In the midst of a civil war, former violinists Jan and Eva Rosenberg, who have a tempestuous marriage, run a farm on a rural island. In spite of their best efforts to escape their homeland, the war impinges on every aspect of their lives.
Two estranged sisters, Ester and Anna, and Anna's 10-year-old son travel to the Central European country on the verge of war. Ester becomes seriously ill and the three of them move into a hotel in a small town called Timoka.
Three women in a maternity ward reveal their lives and intimate thoughts to each other while in a maternity ward together, where they face the choice of keeping their babies or offering them for adoption.
During civil war, two musicians retreat to a rural island to farm. They are apolitical; a neighbor sometimes gives them a fish; wine is a luxury. They love each other, but there are problems: the war upsets Jan, he is weepy, too sensitive; Eva wants children, he does not. The war suddenly arrives: rebels attack, neighbors die. When the other side restores order, Jan and Eva are arrested as collaborators. After frightening and roughing them up, the local colonel releases them; then he begins appearing at their farmhouse: to talk or to pursue Eva? He gives her money. The rebels return; chaos ensues. Jan becomes violent and murderous; they flee. Can they escape? If so, to what?Written by
The film project was originally entitled "Kriget" ("The War"). During the re-writing of the script it was changed to "Skammens drömmar" ("Dreams of Shame"). The final title emerged when the film turned out to be less dreamy than it was originally intended. See more »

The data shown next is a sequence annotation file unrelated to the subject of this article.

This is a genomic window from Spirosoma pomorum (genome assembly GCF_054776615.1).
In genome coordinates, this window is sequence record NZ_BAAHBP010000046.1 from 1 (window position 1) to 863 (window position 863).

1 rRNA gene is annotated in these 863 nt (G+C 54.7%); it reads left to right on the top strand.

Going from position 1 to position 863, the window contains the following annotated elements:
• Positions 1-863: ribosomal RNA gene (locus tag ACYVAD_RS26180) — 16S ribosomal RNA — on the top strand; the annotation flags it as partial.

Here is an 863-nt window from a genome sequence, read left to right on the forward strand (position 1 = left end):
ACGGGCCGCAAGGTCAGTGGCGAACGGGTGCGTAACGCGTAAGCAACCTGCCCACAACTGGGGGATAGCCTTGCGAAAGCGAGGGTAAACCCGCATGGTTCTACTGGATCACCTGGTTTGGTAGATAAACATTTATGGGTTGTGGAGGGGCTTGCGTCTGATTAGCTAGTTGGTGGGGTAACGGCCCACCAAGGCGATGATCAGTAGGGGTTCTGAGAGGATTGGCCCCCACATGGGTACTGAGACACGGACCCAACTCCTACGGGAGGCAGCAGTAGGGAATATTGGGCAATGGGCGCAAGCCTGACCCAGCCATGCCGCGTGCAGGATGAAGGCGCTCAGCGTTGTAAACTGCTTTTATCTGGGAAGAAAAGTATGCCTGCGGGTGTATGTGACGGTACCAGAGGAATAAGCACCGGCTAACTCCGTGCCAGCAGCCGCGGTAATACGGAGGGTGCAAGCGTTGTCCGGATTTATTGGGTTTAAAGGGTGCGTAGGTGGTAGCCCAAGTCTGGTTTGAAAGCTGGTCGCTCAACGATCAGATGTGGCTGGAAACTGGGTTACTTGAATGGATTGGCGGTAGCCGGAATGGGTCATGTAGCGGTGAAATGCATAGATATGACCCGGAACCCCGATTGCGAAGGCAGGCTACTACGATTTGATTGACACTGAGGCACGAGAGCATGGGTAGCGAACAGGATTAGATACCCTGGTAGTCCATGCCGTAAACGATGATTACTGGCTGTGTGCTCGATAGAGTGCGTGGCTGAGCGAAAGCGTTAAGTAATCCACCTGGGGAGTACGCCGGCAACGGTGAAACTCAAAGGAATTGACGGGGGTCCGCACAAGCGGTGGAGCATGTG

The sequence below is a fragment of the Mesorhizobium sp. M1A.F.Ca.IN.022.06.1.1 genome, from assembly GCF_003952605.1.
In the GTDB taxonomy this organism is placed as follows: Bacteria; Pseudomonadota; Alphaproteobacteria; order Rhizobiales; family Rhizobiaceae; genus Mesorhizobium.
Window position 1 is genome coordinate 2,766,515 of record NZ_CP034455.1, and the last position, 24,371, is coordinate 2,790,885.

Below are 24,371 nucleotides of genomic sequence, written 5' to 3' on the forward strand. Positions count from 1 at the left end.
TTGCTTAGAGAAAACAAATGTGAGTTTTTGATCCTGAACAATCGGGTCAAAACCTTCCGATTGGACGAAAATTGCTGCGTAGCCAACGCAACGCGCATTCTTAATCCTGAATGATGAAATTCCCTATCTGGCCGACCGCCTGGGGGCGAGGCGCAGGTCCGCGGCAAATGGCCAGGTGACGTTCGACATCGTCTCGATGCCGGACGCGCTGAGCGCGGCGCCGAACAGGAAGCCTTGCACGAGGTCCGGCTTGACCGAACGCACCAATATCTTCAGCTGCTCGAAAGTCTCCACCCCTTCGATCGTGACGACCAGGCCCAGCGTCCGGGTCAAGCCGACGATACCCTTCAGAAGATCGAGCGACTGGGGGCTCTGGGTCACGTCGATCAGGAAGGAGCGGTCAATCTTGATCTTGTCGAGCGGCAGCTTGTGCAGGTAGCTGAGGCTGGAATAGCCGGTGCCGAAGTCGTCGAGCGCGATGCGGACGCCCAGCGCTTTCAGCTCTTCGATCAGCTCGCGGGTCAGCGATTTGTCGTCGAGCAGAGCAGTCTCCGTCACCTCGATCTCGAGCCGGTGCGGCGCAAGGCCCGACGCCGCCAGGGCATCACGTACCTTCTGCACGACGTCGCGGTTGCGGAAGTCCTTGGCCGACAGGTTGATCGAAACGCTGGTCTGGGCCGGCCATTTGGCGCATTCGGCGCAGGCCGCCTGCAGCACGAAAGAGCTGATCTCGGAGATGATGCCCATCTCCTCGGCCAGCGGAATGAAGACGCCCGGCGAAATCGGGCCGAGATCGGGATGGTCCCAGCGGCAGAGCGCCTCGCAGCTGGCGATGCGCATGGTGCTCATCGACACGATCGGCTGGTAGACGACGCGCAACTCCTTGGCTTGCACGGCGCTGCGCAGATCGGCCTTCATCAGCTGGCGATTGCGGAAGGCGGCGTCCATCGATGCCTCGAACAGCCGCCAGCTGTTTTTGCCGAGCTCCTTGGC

Considering the bomb explosions near the house and the greenhouse, it is odd that some many glass windows are still present later. See more »
Sometimes everything seems just like a dream. It's not my dream, it's somebody else's. But I have to participate in it. How do you think someone who dreams about us would feel when he wakes up. Feeling ashamed?
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I don't recall a film which so deftly shows the emotional destruction of war, as mirrored in one single marital relationship. The focus of the film is the union between Ullman and Von Sydow--the two are in every scene. Through the course of the film, they experience a role reversal--one has the strength of survival and the other is reduced to emotional escapism through dreams. Both will lose a measure of humanity, but one to a greater degree than the other. The characters and the viewer go through periods of fluctuation in regards to closeness--the camera pulls out and away, sound disappears, words are lost, only for the camera to return to painterly closeups of its facially expressive stars. The confusion and fluctuation may make this film hard for some viewers, but this is all purposeful under the master hand of Bergman. I think the use of a "fake" war makes the film timeless, as relevant today as ever before, and by focusing on the human relationship through war, makes the film relevant to everyone. The pair could be anyone. The film is not grounded in place or time, but rather in emotion. A unique and effective war film, unlike any other. Bergman's films are virtuosic in presenting human relationships--that he would bring this to a war film is masterful.
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